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[Phys-l] Short half-life isotope separation. Was:Re: Minigenerator nuclear rate meter

Less expensive and the advantage of DIY is MeIBK (hexone), dil. HCl and uranyl nitrate or acetate. (I think I've seen recipes for both.) Shake and Pa resides in the top hexone layer W/ a short half-life. The container must be thin plastic, as, IIRC, the betas are low E. Recipes reside on the web.

bc, a penny pincher and DIYer.

p.s. the container will die long before the Pa is exhausted. Reminds me of Keynes: "In the long run we'll all be dead."

Brian Whatcott wrote:

At 09:42 AM 6/1/2007, Charles Crook, you wrote:


Amidst the long-unused equipment in our stock room, we have a Union
Carbide Minigenerator Nuclear Rate Meter. This is a small,
battery-operated unit in a yellow and blue case that detects decays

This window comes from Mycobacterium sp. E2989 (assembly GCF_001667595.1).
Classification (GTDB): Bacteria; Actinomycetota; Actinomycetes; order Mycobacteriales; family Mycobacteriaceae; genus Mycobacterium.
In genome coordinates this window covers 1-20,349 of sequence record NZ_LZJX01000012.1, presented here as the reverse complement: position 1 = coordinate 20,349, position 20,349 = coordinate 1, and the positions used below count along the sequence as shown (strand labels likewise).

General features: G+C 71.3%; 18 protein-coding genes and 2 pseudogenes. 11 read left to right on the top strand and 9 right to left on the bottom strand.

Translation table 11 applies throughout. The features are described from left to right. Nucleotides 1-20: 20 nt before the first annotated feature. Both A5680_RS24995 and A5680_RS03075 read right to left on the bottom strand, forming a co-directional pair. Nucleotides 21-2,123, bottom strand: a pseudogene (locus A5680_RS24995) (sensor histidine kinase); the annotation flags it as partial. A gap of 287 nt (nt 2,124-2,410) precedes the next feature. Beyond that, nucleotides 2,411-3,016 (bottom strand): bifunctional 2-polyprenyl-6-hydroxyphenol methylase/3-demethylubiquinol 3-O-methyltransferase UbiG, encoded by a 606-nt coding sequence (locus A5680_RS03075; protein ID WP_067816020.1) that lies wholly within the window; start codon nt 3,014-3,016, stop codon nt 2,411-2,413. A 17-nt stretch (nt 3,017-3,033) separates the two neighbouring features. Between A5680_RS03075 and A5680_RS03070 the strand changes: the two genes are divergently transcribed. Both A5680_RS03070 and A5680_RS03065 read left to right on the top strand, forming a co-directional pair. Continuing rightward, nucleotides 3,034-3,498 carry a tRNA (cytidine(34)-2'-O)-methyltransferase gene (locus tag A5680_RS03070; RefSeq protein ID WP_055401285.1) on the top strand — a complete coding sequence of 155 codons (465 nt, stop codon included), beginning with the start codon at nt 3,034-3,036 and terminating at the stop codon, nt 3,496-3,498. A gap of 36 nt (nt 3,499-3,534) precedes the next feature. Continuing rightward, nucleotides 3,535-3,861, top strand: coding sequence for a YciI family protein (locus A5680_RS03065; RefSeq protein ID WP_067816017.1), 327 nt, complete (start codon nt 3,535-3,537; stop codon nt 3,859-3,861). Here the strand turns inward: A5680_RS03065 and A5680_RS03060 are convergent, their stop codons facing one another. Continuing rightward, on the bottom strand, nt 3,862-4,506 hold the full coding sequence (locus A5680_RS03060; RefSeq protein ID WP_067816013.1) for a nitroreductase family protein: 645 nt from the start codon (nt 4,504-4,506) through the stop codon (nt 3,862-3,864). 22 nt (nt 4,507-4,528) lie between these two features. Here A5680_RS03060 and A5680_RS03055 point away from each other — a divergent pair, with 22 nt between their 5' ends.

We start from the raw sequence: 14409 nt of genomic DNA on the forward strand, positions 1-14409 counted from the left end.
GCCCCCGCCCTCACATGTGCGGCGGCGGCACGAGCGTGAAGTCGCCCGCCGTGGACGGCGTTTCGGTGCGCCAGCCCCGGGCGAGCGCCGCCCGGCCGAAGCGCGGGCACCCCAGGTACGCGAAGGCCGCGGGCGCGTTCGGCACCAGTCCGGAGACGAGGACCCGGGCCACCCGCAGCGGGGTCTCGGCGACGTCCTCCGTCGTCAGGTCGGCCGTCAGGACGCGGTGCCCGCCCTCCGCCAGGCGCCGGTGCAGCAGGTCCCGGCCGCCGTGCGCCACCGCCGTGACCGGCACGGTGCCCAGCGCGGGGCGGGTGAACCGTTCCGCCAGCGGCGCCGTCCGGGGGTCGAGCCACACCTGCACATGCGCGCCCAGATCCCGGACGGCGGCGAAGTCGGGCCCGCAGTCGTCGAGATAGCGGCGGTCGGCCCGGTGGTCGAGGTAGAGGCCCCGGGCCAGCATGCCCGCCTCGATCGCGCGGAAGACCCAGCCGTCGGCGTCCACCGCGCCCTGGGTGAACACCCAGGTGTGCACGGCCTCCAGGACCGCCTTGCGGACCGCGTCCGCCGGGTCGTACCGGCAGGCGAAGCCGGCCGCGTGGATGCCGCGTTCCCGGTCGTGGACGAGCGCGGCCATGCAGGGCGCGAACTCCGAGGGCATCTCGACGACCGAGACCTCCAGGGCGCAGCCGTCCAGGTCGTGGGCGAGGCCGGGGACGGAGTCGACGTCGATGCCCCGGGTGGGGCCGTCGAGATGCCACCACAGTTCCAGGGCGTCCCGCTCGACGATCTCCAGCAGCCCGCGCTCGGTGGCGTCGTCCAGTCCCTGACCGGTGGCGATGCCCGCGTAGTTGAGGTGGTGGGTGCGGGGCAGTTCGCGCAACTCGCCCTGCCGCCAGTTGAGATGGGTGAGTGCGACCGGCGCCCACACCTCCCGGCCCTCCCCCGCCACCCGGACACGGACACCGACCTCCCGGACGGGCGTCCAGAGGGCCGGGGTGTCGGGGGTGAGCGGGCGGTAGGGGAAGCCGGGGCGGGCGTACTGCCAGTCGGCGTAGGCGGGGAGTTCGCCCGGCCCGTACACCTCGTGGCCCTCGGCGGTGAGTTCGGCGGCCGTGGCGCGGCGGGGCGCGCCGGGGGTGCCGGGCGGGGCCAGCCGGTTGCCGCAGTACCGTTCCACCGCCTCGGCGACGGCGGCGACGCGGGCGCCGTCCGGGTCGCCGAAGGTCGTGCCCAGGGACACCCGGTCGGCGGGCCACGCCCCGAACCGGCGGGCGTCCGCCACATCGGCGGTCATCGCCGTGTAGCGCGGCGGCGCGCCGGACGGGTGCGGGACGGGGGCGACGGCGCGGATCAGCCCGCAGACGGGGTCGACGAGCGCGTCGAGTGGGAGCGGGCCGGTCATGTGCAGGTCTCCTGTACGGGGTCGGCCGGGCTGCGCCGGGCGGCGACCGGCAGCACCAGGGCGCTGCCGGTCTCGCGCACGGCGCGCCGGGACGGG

and reports them both with clicks on the internal speaker and in
Counts per Minute on an analog meter.

I am preparing to lead a group of Boy Scouts through their Nuclear
Science merit badge and thought that this little meter would be much


"Obtaining isotopes with short half-lives can be readily done with the
proper equipment.
Union Carbide MINIGENERATOR systems can be used to separate
pure samples of radioisotope daughter from mother products.
For instance, the Cesium 137 unit can be used to "milk" Barium 137m
from a "cow." Tin 113 can be used to derive Indium 113m.T
hese radioisotope generators use a chemical combination of
HCL and NaCl (called the eluant) to separate the daughter
products from the mother material."

I took this from an....
Addendum to
Hands-On Physics Activities with Real-Life Applications
by James Cunningham & Norman Herr
The Center for Applied Research in Education
by Carl J. Wenning, Coordinator
Physics Teacher Education Program
Illinois State University

Brian Whatcott Altus OK Eureka!

Forum for Physics Educators